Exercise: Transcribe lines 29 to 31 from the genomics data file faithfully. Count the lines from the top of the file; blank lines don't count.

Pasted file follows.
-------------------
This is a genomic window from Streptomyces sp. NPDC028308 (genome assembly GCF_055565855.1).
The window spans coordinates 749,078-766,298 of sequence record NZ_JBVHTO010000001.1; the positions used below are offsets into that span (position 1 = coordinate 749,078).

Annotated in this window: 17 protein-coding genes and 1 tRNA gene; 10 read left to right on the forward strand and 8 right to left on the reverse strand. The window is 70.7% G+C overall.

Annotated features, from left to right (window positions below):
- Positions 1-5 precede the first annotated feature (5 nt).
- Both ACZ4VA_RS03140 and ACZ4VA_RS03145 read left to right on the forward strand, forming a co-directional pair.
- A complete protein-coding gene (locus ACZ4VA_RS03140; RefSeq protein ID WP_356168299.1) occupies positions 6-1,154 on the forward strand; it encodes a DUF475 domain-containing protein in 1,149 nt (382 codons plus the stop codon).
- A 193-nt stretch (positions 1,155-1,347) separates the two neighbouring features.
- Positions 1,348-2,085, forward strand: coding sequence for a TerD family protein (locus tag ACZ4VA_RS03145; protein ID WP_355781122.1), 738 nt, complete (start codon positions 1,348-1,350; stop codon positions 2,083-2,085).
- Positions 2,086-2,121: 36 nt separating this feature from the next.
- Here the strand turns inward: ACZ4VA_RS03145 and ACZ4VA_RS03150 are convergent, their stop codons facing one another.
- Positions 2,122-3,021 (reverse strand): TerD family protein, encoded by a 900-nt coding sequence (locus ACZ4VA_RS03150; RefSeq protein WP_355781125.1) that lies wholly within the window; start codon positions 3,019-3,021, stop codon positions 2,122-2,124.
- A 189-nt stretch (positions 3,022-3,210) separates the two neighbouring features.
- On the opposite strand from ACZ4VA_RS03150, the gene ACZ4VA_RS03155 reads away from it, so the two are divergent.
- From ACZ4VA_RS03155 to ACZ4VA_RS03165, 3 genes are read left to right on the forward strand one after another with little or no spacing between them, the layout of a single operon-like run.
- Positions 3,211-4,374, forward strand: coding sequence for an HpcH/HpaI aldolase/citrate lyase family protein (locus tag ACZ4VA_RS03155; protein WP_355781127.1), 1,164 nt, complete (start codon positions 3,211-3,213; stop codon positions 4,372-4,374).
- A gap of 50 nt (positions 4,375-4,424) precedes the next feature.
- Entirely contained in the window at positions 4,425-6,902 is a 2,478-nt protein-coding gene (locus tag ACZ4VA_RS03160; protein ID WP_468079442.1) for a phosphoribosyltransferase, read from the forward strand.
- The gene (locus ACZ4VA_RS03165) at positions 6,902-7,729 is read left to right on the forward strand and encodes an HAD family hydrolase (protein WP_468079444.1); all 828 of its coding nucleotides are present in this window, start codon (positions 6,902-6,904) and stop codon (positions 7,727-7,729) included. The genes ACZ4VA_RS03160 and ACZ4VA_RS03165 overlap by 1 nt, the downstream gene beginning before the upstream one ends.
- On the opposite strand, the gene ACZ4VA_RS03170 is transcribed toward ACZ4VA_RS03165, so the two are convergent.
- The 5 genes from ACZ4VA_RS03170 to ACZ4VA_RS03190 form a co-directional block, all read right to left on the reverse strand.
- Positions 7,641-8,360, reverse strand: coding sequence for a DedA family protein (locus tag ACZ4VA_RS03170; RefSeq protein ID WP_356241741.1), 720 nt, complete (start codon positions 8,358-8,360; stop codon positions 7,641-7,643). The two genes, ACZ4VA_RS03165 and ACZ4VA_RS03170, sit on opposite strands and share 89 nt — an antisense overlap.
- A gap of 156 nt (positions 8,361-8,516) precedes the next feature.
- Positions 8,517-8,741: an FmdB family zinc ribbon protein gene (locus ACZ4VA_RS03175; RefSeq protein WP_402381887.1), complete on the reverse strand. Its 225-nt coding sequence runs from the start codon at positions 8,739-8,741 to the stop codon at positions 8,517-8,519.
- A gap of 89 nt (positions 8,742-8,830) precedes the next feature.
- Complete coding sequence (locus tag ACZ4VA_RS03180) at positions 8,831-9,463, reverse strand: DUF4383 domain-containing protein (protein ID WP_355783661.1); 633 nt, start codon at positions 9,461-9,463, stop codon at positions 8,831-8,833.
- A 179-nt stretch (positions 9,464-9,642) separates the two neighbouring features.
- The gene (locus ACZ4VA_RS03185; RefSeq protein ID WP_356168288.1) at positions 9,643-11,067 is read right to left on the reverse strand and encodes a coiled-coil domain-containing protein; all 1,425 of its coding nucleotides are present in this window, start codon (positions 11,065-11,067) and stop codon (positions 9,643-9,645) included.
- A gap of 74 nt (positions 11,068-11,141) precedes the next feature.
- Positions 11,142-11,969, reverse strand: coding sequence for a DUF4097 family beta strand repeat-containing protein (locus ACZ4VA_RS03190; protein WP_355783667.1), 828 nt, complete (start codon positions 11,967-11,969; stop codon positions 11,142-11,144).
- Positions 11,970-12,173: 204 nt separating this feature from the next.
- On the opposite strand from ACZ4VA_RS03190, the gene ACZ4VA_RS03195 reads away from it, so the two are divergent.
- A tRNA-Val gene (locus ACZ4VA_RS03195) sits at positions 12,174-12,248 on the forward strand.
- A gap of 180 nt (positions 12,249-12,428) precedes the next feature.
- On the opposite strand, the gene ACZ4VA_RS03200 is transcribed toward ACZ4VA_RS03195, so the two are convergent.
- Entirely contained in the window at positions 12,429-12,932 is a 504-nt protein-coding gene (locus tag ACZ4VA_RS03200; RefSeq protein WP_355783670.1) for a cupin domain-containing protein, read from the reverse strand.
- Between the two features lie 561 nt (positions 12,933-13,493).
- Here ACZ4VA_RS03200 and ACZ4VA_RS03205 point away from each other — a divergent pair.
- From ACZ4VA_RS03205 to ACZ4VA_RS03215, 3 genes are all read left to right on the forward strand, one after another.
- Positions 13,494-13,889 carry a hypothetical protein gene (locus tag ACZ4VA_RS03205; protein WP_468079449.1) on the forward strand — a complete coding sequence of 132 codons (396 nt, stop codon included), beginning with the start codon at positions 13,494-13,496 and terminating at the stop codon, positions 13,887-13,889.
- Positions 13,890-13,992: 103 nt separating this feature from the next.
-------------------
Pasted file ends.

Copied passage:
- A gap of 74 nt (positions 11,068-11,141) precedes the next feature.
- Positions 11,142-11,969, reverse strand: coding sequence for a DUF4097 family beta strand repeat-containing protein (locus ACZ4VA_RS03190; protein WP_355783667.1), 828 nt, complete (start codon positions 11,967-11,969; stop codon positions 11,142-11,144).
- Positions 11,970-12,173: 204 nt separating this feature from the next.